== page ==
The Meaning of “Fixtures” in Property Law

Disputes over contracts often come down to arguments about the meaning of a particular word — often a word that you’ve used before without ever considering its precise definition. In property law, the question of what constitutes a “fixture” in a home can be a hotly contested question, especially when you live in a condo and altering or removing that fixture can affect other unit owners. 

What Is a Fixture? 

The term “fixture” is generally defined as an item that has, by physical annexation, become part of the real property to which it is attached. In other words, a fixture is an item that has been attached to real estate in such a way that removing the item would be difficult to do without causing damage to that property. 

How Do I Know If Something Is a Fixture or Personal Property?

This is a tricky question that often arises when selling a home or in cases of property damage: Renters and homeowners alike often make changes or improvements to property, and identifying who is responsible for repairing any damage to those changes can raise legal questions. Overall, whether something is a fixture or personal property can depend on factors including how the item is attached, its intended function, and the intent of the installer. 

 

For example, a built-in dishwasher isoften be considered a fixture because it’s built into the structure of the kitchen and is clearly intended to be a permanent part of it. A rolling dishwasher, on the other hand, would likely be personal property because it isn’t attached to the kitchen in any meaningful way. Electronics are another edgecase example: A wired stereo system would likely be a fixture, whereas a television would likely be personal property. 

Who Is Responsible for Repairing Fixtures in a Condo?

That depends on how you define fixture, as well as several other factors. In a condo, the biggest question is usually whether the fixture at issue is located inside an individual unit or on common property. We see one interesting example of the question in the case, Royal Bahamian Association, Inc. v. QBE Insurance Corporation, No. 10-21511 (S.D. Fla. October 28, 2010).

After Hurricane Wilma passed through in 2005, the Royal Bahamian Association made a claim on their insurance with QBE for repairs to the sliding glass doors and windows of the association’s common property. 

The issue surfaced regarding the parties’ differing interpretations over the policy provisions within an endorsement. The policy defined fixtures as both “outside of individual units, including outdoor fixtures” and as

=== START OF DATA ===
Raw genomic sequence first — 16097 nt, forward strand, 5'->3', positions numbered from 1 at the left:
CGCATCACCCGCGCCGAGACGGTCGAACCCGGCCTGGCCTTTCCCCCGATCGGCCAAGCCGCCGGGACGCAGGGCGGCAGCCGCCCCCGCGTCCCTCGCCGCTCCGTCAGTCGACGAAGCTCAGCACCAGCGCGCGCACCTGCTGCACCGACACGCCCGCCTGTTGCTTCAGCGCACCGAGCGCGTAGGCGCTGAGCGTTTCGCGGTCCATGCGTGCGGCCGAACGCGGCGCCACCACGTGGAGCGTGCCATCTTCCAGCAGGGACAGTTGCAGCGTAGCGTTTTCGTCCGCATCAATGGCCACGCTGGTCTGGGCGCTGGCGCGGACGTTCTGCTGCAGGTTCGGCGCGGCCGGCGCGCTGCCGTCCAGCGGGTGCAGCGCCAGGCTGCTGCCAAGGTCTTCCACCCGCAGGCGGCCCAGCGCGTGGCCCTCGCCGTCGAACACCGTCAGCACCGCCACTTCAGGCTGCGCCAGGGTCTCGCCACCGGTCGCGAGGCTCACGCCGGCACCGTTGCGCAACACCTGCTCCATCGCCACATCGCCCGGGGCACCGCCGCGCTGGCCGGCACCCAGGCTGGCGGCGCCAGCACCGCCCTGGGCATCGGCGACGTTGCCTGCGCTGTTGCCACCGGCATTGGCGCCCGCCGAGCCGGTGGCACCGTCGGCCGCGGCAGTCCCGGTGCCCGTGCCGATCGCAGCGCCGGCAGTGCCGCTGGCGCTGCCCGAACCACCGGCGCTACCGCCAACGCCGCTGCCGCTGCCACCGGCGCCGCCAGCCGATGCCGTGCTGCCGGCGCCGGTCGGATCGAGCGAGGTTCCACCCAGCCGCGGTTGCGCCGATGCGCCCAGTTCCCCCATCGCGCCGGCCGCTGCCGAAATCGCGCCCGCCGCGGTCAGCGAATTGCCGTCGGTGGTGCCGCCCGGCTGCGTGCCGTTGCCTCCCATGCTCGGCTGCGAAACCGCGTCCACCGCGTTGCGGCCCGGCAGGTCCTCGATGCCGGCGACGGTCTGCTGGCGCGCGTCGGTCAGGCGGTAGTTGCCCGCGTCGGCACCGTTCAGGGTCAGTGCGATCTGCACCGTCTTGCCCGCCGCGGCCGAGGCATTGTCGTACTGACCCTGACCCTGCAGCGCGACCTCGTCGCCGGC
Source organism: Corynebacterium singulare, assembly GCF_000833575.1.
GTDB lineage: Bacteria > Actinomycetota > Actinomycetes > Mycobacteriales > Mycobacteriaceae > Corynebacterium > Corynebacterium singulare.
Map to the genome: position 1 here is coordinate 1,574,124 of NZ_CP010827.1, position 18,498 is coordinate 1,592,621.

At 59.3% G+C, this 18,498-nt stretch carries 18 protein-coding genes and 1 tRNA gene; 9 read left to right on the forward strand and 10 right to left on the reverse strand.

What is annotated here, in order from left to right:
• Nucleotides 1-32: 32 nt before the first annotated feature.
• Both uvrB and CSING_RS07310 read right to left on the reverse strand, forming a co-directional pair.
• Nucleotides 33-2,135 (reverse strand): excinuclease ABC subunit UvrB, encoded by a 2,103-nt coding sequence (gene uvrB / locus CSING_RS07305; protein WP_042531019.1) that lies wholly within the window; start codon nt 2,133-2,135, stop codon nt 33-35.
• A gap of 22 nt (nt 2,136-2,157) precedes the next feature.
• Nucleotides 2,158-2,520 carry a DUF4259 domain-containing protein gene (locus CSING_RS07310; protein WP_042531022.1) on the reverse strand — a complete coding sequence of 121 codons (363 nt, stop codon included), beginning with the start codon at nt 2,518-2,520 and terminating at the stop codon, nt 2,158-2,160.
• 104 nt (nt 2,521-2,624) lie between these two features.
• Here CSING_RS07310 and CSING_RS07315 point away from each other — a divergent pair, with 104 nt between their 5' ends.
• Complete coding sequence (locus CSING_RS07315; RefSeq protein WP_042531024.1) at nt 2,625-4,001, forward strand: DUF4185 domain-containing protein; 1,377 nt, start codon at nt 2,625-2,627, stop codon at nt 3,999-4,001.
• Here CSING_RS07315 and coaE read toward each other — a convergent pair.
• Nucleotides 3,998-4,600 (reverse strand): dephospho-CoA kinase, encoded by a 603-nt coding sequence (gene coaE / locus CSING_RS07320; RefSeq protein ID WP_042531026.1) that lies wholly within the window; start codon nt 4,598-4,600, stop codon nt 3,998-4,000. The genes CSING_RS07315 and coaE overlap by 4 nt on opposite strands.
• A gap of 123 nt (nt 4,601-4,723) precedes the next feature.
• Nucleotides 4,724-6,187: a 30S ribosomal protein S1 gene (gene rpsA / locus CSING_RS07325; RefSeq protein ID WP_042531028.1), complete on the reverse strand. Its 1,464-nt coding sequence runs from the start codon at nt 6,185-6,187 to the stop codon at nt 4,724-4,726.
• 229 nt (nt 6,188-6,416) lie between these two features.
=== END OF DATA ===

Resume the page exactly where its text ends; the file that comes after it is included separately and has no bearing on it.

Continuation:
1. Fixtures, installations or additions, owned by unit-owners and located inside individual units:

(1) Initially installed in accordance with the original plans and specifications, or replacements of like kind or quality as those initially installed; or
(2) As existed at the time the unit was initially conveyed, if the original plans and specifications are not available.


Despite the general definition, the parties in Royal Bahamian disagreed over whether the sliding glass doors and windows of the association were in fact “fixtures” within the policy definition for “Building,” and whether they were within the coverage of the association policy.

The Judge in Royal Bahamian, ultimately denied both parties’ motions for summary judgment because there was a lack of evidence regarding whether the windows and sliding glass doors were located “inside” or “outside” of the individual units. The Court stated that it could not make a guess on that distinction in its coverage determination.

In this particular case, the court ruled in favor of the association, stating that the windows and doors were covered in the policy as some “other portion” of condominium property. Some condominium declarations define the boundaries of the units and may shed some light on the distinction between “fixtures” on the interior or exterior of the units. 

Can You Remove a Built-In Appliance in Your Condo? 

You may be able to remove a built-in appliance in your condo, but proceed with caution. To know for sure, make sure you carefully consult your association’s rules regarding modifications to individual units. These rules might specify whether you can remove built-in appliances and may require approval from the association before any changes are made. You should also carefully evaluate any potential impacts to the larger building structure, since appliances are typically connected to the condo building’s plumbing and electrical systems. Removing an appliance could disrupt these systems and potentially affect other units, which could leave you liable for repairs.

Further Resources on Insurance Coverage Law

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